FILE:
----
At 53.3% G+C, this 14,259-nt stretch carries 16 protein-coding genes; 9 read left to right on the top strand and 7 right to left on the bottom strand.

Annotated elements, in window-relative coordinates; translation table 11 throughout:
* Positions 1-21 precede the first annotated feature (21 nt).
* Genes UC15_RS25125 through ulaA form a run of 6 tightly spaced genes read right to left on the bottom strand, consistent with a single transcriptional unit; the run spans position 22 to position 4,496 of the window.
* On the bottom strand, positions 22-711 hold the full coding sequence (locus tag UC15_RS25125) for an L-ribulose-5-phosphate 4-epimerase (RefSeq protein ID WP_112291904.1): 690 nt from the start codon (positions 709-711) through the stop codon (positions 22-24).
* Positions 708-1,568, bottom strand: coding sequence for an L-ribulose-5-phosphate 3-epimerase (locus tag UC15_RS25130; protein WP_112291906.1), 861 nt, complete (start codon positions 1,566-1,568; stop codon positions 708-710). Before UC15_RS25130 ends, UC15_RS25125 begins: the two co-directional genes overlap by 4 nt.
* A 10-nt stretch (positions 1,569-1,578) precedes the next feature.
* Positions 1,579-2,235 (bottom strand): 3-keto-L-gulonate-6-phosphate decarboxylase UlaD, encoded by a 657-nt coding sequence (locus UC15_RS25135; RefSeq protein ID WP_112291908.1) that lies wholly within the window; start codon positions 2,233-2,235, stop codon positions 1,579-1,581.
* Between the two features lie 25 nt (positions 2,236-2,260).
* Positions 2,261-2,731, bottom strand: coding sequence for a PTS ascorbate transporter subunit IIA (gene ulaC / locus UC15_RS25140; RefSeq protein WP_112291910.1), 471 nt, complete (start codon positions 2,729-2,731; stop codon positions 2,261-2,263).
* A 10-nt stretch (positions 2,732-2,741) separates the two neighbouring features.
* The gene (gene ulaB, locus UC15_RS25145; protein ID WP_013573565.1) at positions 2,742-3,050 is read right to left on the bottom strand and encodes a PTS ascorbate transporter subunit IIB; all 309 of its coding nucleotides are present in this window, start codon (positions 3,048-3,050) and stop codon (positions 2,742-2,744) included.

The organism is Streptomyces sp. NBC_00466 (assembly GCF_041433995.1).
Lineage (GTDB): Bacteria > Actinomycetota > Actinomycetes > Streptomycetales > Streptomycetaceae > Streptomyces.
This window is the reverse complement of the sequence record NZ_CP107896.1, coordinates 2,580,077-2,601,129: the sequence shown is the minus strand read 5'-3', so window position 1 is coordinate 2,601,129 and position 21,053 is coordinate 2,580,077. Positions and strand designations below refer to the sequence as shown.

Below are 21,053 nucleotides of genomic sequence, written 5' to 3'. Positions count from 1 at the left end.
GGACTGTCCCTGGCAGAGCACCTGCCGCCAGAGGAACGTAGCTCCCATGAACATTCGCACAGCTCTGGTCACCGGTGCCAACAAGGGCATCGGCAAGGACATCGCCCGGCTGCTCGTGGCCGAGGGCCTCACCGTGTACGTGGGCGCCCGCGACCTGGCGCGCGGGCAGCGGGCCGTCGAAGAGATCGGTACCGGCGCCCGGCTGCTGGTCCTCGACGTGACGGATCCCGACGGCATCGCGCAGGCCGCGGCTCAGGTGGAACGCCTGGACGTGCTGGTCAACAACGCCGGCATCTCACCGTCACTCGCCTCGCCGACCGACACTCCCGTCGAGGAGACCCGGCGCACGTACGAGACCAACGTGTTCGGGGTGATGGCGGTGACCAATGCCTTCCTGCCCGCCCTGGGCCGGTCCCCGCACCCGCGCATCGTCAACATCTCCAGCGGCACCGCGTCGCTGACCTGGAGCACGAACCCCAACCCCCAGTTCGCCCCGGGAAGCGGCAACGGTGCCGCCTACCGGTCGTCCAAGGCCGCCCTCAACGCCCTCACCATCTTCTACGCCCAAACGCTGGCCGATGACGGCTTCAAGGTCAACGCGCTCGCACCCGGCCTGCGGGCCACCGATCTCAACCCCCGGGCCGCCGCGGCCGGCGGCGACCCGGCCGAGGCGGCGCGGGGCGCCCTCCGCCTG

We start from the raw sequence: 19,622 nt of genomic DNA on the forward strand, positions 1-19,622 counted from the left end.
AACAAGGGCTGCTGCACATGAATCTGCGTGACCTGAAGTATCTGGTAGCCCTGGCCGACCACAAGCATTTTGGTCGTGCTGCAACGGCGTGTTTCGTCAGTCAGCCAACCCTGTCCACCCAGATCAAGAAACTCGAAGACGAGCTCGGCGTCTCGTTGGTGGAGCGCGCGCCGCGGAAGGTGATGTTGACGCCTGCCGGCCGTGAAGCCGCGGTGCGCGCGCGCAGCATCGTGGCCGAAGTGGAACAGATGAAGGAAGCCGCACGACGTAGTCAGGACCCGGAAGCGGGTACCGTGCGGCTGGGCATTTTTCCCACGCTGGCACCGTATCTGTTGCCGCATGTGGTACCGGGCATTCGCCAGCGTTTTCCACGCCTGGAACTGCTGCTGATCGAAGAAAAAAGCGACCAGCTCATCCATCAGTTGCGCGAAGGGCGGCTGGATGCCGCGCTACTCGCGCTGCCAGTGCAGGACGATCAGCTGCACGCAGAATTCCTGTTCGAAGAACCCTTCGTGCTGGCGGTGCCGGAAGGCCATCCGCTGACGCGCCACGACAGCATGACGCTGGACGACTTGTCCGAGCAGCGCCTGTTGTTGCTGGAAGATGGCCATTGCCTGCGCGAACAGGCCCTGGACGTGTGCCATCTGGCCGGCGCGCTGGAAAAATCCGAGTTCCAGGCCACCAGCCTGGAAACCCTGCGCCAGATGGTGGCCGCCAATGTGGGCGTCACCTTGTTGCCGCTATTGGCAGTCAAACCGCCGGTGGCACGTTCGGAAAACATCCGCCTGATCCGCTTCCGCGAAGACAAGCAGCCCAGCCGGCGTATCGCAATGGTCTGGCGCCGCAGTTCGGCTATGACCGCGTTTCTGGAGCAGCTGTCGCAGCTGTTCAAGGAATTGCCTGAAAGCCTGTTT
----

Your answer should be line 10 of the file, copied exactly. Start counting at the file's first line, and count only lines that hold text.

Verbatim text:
* Positions 2,261-2,731, bottom strand: coding sequence for a PTS ascorbate transporter subunit IIA (gene ulaC / locus UC15_RS25140; RefSeq protein WP_112291910.1), 471 nt, complete (start codon positions 2,729-2,731; stop codon positions 2,261-2,263).